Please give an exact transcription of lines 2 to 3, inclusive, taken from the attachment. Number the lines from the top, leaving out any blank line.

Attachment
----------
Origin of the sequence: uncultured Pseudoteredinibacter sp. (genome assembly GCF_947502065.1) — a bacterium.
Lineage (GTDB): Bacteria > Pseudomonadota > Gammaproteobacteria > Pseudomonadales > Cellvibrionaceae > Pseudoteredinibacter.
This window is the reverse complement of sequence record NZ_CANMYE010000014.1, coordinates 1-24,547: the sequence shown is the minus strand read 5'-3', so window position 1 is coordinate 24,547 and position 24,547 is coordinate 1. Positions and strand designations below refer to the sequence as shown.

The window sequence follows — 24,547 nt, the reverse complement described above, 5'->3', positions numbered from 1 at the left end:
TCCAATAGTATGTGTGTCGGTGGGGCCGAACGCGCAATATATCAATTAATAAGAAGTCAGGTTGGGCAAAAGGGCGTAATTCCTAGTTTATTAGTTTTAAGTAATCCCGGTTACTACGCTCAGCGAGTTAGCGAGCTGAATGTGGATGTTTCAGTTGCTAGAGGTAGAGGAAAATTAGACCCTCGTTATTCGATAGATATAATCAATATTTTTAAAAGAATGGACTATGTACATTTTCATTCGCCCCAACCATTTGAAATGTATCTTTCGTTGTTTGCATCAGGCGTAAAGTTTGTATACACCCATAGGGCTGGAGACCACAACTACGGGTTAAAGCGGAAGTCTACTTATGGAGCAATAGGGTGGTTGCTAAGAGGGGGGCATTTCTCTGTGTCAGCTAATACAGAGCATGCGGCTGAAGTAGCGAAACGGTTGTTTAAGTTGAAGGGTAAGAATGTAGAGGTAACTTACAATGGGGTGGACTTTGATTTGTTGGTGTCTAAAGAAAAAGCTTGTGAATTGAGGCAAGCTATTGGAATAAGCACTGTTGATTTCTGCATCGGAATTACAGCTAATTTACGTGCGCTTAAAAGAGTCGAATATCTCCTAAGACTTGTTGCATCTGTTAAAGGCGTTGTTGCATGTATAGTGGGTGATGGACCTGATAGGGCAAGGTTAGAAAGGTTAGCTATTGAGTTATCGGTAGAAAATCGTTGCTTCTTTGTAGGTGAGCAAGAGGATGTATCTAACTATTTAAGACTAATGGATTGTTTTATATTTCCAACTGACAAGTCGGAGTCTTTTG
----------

Lineage (GTDB): Bacteria > Pseudomonadota > Gammaproteobacteria > Pseudomonadales > Cellvibrionaceae > Pseudoteredinibacter.
This window is the reverse complement of sequence record NZ_CANMYE010000014.1, coordinates 1-24,547: the sequence shown is the minus strand read 5'-3', so window position 1 is coordinate 24,547 and position 24,547 is coordinate 1. Positions and strand designations below refer to the sequence as shown.